Design Technology

White House Farm Primary School EYFS and KS1 D&T Termly Unit Coverage

White House Farm Primary School KS2 D&T Termly Unit Coverage

White House Farm Primary School D&T Progression Document 

Intent

Design and technology is an inspiring, rigorous and practical subject. Using creativity and imagination, pupils design and make products that solve real and relevant problems within a variety of contexts, considering their own and others’ needs, wants and values.

At White House Farm Primary School, children will acquire a broad range of subject knowledge and draw on disciplines such as mathematics, science, engineering, computing and art. Pupils learn how to take risks, becoming resourceful, innovative, enterprising and capable citizens.

Through the evaluation of past and present design and technology, they develop a critical understanding of its impact on daily life and the wider world. High-quality design and technology education makes an essential contribution to the creativity, culture, wealth and well-being of the nation.

Implementation 

White House Farm Primary School have worked with subject specialists within Sapientia Education Trust as well as using the Projects on a Page scheme of work to ensure that children learn D&T through a variety of creative and practical activities. The knowledge, understanding and skills needed to engage in an iterative process of designing and making have been carefully mapped out to ensure that children progress within the subject of D&T and that D&T is not just consider making or craft.   Children at White House Farm work in a range of relevant contexts: for example, the home and school, gardens and playgrounds, the local community, industry and the wider environment.

When planning a D&T project teachers will focus will consider:

  • User – children should have a clear idea of who they are designing and making products for, considering their needs, wants, interests or preferences. The user could be themselves, an imaginary character, another person, client, consumer or a specific target audience.
  • Purpose – children should know what the products they design and make are for. Each product should perform a clearly defined task that can be evaluated in use.
  • Functionality – children should design and make products that function in some way to be successful. Products often combine aesthetic qualities with functional characteristics. In D&T, it is insufficient for children to design and make products which are purely aesthetic.
  • Design Decisions – when designing and making, children need opportunities to make informed decisions such as selecting materials, components and techniques and deciding what form the products will take, how they will work, what task they will perform and who they are for.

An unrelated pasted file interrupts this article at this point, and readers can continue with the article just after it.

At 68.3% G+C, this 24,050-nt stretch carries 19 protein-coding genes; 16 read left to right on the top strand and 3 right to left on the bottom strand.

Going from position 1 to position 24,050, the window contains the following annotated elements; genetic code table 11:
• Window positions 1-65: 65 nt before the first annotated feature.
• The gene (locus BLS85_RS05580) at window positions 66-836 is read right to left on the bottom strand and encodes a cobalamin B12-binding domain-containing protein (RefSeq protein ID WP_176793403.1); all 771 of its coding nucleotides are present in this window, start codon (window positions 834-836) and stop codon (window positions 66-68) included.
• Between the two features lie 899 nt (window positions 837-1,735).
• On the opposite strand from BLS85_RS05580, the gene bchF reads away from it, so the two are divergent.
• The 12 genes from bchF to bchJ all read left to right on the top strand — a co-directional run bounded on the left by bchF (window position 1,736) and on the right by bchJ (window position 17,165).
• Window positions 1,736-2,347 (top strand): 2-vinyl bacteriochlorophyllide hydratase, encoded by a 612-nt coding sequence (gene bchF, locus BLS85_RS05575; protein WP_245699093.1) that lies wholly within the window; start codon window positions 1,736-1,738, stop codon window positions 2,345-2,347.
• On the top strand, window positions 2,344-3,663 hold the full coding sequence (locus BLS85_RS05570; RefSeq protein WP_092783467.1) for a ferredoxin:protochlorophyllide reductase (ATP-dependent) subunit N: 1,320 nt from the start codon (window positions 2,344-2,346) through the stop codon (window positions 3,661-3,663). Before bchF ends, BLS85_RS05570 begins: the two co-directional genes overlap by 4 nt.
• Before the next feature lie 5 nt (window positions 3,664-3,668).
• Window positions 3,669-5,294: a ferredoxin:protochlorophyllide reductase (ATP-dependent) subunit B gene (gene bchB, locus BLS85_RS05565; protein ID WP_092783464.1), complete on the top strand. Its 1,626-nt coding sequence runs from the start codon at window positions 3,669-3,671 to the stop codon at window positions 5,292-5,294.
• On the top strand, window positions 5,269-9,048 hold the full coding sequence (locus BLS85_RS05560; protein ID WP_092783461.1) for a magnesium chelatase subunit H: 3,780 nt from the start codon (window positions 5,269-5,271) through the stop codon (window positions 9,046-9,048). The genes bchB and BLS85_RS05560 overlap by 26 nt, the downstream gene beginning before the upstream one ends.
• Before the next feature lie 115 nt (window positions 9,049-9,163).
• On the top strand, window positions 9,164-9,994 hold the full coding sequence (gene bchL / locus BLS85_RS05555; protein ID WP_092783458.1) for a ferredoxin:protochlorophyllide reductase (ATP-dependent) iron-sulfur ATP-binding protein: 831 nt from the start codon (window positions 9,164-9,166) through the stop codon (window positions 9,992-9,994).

• Innovation – when designing and making, children need some scope to be original with their thinking. Projects that encourage innovation lead to a range of design ideas and products being developed, characterised by engaging, open-ended starting points for children's learning. Authenticity – children should design and make products that are believable, real and meaningful to themselves i.e. not replicas or reproductions or models which do not provide opportunities for children to make design decisions with clear users and purposes in mind.

D&T projects are planned with the subject leader and delivered as part of a termly school STEM event with the support of expert visitors where appropriate.

Many subjects can offer an interesting context for learning D&T.  Therefore where meaningful links between D&T and other subjects can be made teachers will ensure that D&T processes are taught and revisited. 

Impact

Assessment In DT should be no different to other subjects.  At White House Farm Primary School, there is a focus on children's understanding and & communication and not just the practical outcomes.

We measure the impact of our curriculum through the following methods:

  • Summative assessment of pupil discussions about their learning.
  • Images of the children’s practical learning.
  • Interviewing the pupils about their learning (pupil voice).
  • Class floor books are scrutinised and there is the opportunity for a dialogue between teachers to understand their class’s work.
  • Annual reporting of standards across the curriculum.

Children in Foundation Stage are assessed within Expressive Arts and Design and their progress is tracked termly using PupilAssett

 

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